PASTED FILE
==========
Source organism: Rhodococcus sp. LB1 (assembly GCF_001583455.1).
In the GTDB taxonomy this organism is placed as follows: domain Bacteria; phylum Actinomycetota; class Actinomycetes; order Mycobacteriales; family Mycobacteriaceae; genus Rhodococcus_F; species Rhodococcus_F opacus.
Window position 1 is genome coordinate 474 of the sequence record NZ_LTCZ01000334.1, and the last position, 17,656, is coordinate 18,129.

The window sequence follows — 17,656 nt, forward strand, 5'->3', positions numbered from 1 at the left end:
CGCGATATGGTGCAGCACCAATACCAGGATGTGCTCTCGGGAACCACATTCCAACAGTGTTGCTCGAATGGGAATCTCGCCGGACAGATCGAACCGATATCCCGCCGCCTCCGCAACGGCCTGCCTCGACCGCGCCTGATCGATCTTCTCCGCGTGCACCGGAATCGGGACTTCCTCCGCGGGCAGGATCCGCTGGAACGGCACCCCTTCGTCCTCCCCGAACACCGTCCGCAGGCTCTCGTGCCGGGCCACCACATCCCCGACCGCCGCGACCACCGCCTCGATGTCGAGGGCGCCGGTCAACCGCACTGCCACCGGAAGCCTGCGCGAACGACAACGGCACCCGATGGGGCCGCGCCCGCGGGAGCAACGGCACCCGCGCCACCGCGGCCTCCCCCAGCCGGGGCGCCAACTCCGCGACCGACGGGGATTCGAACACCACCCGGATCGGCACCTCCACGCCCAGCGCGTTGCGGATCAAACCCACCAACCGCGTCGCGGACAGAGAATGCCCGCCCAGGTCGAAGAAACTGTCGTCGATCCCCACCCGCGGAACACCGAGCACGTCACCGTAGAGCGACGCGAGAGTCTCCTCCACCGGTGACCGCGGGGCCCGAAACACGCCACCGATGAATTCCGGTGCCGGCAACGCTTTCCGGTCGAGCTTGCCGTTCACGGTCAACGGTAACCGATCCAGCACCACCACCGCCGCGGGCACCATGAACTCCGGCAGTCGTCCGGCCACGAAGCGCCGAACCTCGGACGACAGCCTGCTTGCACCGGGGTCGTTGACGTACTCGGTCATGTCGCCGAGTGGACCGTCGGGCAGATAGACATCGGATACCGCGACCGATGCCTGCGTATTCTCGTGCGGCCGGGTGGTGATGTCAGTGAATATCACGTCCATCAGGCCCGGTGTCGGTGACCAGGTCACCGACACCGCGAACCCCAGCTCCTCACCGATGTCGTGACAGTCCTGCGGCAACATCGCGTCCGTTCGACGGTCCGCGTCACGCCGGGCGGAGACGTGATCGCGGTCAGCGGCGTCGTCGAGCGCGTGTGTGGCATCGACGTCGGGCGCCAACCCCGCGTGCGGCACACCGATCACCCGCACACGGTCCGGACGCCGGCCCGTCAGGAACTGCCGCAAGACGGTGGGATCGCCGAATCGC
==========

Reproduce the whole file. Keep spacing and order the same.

Source organism: Rhodococcus sp. LB1 (assembly GCF_001583455.1).
In the GTDB taxonomy this organism is placed as follows: domain Bacteria; phylum Actinomycetota; class Actinomycetes; order Mycobacteriales; family Mycobacteriaceae; genus Rhodococcus_F; species Rhodococcus_F opacus.
Window position 1 is genome coordinate 474 of the sequence record NZ_LTCZ01000334.1, and the last position, 17,656, is coordinate 18,129.

The window sequence follows — 17,656 nt, forward strand, 5'->3', positions numbered from 1 at the left end:
CGCGATATGGTGCAGCACCAATACCAGGATGTGCTCTCGGGAACCACATTCCAACAGTGTTGCTCGAATGGGAATCTCGCCGGACAGATCGAACCGATATCCCGCCGCCTCCGCAACGGCCTGCCTCGACCGCGCCTGATCGATCTTCTCCGCGTGCACCGGAATCGGGACTTCCTCCGCGGGCAGGATCCGCTGGAACGGCACCCCTTCGTCCTCCCCGAACACCGTCCGCAGGCTCTCGTGCCGGGCCACCACATCCCCGACCGCCGCGACCACCGCCTCGATGTCGAGGGCGCCGGTCAACCGCACTGCCACCGGAAGCCTGCGCGAACGACAACGGCACCCGATGGGGCCGCGCCCGCGGGAGCAACGGCACCCGCGCCACCGCGGCCTCCCCCAGCCGGGGCGCCAACTCCGCGACCGACGGGGATTCGAACACCACCCGGATCGGCACCTCCACGCCCAGCGCGTTGCGGATCAAACCCACCAACCGCGTCGCGGACAGAGAATGCCCGCCCAGGTCGAAGAAACTGTCGTCGATCCCCACCCGCGGAACACCGAGCACGTCACCGTAGAGCGACGCGAGAGTCTCCTCCACCGGTGACCGCGGGGCCCGAAACACGCCACCGATGAATTCCGGTGCCGGCAACGCTTTCCGGTCGAGCTTGCCGTTCACGGTCAACGGTAACCGATCCAGCACCACCACCGCCGCGGGCACCATGAACTCCGGCAGTCGTCCGGCCACGAAGCGCCGAACCTCGGACGACAGCCTGCTTGCACCGGGGTCGTTGACGTACTCGGTCATGTCGCCGAGTGGACCGTCGGGCAGATAGACATCGGATACCGCGACCGATGCCTGCGTATTCTCGTGCGGCCGGGTGGTGATGTCAGTGAATATCACGTCCATCAGGCCCGGTGTCGGTGACCAGGTCACCGACACCGCGAACCCCAGCTCCTCACCGATGTCGTGACAGTCCTGCGGCAACATCGCGTCCGTTCGACGGTCCGCGTCACGCCGGGCGGAGACGTGATCGCGGTCAGCGGCGTCGTCGAGCGCGTGTGTGGCATCGACGTCGGGCGCCAACCCCGCGTGCGGCACACCGATCACCCGCACACGGTCCGGACGCCGGCCCGTCAGGAACTGCCGCAAGACGGTGGGATCGCCGAATCGC